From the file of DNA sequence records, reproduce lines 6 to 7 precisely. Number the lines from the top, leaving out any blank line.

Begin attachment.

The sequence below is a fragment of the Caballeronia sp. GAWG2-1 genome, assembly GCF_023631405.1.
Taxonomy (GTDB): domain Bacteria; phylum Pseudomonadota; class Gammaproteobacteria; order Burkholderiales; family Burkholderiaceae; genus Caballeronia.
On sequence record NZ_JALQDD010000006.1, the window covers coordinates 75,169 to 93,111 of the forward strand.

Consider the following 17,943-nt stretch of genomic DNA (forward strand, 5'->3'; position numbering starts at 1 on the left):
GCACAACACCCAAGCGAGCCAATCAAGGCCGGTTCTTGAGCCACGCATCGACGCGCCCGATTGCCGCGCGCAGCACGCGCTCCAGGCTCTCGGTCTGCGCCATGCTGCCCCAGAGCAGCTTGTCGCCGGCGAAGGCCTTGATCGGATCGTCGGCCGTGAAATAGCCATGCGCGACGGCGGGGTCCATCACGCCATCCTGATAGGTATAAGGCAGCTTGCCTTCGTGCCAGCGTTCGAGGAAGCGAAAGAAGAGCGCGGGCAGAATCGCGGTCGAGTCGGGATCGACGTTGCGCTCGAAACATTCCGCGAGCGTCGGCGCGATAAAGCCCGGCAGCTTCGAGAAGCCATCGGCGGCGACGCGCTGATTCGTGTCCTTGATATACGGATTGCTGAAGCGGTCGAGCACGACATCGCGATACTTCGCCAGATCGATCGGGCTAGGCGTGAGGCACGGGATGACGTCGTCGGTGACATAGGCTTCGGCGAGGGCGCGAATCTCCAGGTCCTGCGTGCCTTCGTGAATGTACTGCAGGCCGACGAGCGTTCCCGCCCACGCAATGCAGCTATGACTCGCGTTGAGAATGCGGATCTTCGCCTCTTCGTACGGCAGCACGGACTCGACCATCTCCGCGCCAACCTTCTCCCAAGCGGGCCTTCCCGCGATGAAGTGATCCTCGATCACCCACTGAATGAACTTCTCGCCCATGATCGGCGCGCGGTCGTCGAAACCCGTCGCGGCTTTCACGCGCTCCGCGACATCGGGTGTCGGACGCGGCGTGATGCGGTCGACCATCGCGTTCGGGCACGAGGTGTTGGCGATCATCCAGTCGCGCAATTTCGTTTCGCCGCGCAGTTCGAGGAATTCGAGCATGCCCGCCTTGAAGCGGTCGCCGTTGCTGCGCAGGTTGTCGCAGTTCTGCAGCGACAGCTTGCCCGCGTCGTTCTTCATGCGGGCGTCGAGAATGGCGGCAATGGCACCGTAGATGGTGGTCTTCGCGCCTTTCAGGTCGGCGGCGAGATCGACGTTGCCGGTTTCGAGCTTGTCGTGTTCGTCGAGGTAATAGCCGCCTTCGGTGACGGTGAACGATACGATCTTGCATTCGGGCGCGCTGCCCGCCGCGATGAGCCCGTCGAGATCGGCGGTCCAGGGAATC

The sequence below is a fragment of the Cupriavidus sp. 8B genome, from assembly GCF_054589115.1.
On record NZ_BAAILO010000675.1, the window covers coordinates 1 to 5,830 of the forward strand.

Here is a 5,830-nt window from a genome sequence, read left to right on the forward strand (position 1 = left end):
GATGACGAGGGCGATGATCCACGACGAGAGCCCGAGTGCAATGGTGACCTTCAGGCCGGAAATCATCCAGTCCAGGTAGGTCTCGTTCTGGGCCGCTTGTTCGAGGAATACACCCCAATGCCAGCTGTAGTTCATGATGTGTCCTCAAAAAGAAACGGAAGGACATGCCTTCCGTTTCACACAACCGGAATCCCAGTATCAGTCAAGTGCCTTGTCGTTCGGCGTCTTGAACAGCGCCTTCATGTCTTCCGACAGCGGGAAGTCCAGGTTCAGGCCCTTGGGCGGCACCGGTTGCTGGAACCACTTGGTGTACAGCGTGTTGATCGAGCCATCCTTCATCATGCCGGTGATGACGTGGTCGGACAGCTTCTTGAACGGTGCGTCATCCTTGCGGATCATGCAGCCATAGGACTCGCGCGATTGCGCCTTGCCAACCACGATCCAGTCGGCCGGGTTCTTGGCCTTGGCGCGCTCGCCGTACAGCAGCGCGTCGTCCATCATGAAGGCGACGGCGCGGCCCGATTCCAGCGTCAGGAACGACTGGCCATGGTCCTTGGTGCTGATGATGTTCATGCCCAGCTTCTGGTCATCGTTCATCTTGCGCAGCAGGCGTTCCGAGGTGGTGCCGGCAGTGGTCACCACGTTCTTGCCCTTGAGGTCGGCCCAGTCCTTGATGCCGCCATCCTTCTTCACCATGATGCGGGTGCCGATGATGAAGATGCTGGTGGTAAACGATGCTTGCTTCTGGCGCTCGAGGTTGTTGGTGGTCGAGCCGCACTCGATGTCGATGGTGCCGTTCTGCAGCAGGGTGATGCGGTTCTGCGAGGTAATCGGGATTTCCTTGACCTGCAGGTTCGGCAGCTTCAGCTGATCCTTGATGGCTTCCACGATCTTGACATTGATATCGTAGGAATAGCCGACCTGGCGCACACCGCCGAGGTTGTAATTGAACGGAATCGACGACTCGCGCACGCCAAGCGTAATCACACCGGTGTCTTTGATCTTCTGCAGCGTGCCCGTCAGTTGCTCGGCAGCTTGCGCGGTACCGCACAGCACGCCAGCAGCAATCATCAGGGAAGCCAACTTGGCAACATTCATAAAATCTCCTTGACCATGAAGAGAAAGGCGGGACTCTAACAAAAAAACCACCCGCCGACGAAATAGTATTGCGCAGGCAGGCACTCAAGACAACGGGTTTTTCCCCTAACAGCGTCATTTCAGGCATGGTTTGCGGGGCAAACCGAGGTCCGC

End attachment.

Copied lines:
The sequence below is a fragment of the Cupriavidus sp. 8B genome, from assembly GCF_054589115.1.
On record NZ_BAAILO010000675.1, the window covers coordinates 1 to 5,830 of the forward strand.